Interview with Lauren Clark
If a reader is invested in your character’s goal, if your reader wants to see your character succeed, he or she will empathize with your main character. Your reader will become emotionally bonded to the character.
Think about when you have NOT finished a book. It’s likely you stopped caring about the character. Don’t let that happen in your novel.
What's your favourite quote about writing/for writers?
Remember to ask yourself, “How can I make things worse for my main character?” Vladimir Nabokov (Lolita) once said: “The writer’s job is to get the main character up a tree, and then once they are up there, throw rocks at them.” It’s great advice. Really.
What's the best thing about being a writer?
That would definitely be connecting with readers along my journey as an author. I’m indebted to my readers, my teachers, fellow writers, bloggers, and book reviewers—everyone who’s been kind enough to help me along the way.
Where can people find out more about you and your writing?
I’m active on GoodReads, Facebook, Twitter, Pinterest, etc. and love to connect with everyone! I respond to every email I get from a reader, blogger, or reviewer.
Amazon Author Page: Lauren Clark
Facebook: Lauren Clark
Who is you favorite character in your book and why?
Definitely, my main character, Searcy Roberts. (It may take you a bit to love her as much as I do, but stick with me here….) When we first meet Searcy, she is a very spoiled Southern belle who’s been pampered and polished to shine in Atlanta’s hottest social scenes. She has a personal shopper, a group of wealthy girlfriends, and a credit card with no limit. She spends her days shopping, going out to lunch, planning parties, and socializing.
What makes her so special is that even in the first chapter, we glimpse the real Searcy. She knows, deep down, that something is wrong, but can’t bring herself to admit it. She projects a positive, upbeat attitude and tries to keep things status quo, because she doesn’t believe she can live without her husband Alton.
Alton’s leaving upends Searcy’s life. At first, it appears that the impending divorce is the end of the world, but Searcy’s journey makes her into an entirely different person—someone caring, giving, empathetic, and truly loving. Best of all, she learns to rely on herself, forgives Alton, and finds true love.
Why do you think readers are going to enjoy your book?
The message is about really knowing yourself and what makes you happy. Searcy, the main character, has spent her whole life running after a dream—one that she thinks looks perfect to her friends and family. Unfortunately, she’s desperately unhappy and is clinging to the belief that she can just ignore the loneliness she experiences and the problems in her marriage. The message is also about the strength women have when their entire world falls apart. Searcy chooses—after some initial moping—that she will fix her life and make it better. Even when faced with seemingly insurmountable obstacles, Searcy learns that she is smart and can persevere.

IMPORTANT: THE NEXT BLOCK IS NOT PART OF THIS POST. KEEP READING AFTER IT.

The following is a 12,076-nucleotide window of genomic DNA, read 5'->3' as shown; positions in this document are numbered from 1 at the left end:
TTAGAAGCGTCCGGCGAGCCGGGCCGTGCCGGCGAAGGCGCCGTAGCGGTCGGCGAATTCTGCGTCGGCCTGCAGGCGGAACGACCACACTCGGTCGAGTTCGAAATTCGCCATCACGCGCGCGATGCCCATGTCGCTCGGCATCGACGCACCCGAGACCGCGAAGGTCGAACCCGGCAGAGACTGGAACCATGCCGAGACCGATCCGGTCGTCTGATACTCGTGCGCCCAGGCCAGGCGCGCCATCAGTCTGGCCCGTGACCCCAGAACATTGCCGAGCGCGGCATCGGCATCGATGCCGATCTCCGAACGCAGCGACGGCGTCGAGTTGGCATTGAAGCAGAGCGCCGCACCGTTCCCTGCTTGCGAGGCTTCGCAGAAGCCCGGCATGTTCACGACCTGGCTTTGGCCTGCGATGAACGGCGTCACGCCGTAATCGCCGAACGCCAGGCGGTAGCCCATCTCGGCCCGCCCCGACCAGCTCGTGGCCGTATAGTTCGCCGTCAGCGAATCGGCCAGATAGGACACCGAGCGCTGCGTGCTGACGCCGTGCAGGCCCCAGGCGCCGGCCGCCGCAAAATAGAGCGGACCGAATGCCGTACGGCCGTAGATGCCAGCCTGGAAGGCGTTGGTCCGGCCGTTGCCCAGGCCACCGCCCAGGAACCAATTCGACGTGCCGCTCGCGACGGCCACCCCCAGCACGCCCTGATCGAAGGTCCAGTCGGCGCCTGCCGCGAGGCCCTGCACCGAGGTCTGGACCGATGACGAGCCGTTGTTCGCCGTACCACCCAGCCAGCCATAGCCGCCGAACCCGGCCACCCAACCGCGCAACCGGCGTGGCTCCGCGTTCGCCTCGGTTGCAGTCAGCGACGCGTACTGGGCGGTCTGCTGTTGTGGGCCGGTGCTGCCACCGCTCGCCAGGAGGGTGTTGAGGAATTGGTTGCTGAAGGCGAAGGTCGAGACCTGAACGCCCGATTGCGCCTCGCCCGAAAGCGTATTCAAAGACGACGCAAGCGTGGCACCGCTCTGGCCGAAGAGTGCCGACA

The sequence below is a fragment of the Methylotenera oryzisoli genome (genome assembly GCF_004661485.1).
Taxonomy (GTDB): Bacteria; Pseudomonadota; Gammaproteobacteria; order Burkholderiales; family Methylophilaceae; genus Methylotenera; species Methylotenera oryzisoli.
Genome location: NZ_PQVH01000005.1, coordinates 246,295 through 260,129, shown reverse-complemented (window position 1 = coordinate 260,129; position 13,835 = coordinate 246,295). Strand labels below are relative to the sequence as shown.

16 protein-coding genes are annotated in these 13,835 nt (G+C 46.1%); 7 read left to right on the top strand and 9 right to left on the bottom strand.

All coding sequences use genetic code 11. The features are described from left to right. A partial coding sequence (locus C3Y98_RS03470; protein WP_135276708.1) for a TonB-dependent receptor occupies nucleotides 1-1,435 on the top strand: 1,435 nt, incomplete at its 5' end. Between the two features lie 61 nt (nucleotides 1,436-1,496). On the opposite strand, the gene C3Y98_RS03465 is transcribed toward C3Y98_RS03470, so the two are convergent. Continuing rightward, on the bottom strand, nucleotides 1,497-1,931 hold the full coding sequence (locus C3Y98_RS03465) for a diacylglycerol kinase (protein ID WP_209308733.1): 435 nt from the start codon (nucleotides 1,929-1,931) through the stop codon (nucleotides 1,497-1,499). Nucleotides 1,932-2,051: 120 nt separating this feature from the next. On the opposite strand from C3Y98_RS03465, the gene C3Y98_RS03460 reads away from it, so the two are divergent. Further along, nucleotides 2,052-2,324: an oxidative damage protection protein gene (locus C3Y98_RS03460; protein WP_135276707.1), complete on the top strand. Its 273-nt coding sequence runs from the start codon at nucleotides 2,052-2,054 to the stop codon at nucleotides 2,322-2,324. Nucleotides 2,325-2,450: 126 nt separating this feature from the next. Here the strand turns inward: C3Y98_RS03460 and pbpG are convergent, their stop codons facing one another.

Who designed the cover?
The fantastic Damonza. Check out his work at www.damonza.com. Put simply, he seems to get my concept for the cover, and manages to come up with great concepts in a day or two. He’s designed four covers for me and I’ve never been anything less than impressed.
I adore Sophie Kinsella, JoJo Moyes, and Jennifer Weiner. I absorb and study novels by John Irving, Anne Patchett, and Sue Monk Kidd. My other favorites include Pat Conroy, Barbara Kingsolver, Ian McEwan, Chris Bohjalian, and Janet Fitch.
What is your work in progress? Tell us about it.
I’m currently writing the sequel to Dancing Naked in Dixie, which was my second novel. Dixie tells the story of Julia Sullivan, a NYC travel writer sent to the Deep South to cover a story in Eufaula, Alabama. When she arrives, and begins her research, she gets much more than she bargained for when she discovers the city’s historic district is in danger of being replaced with a condominium development. Julia ends up falling in love with the city and fights for the preservation of Eufaula’s historic landmarks.
Who or what inspired you to become a writer?
I spent 6 years in television news as a reporter and anchor first! In many ways, my literary career began with a microphone, a notepad, and 90 seconds to tell a story. It was really the emotion-soaked stories that inspired and ignited me—a family’s reunion after a soldier’s return from a tour of duty, the international adoption of two Russian twins (a process that took years), dramatic rescues, and tales of people persevering under the most challenging of odds.
When I left the TV biz and started my family, I had a whole host of ideas to write about. It’s been a long journey, as there’s a big learning curve in the transition from journalist to novelist, but it’s been worth every hour that I’ve put into it!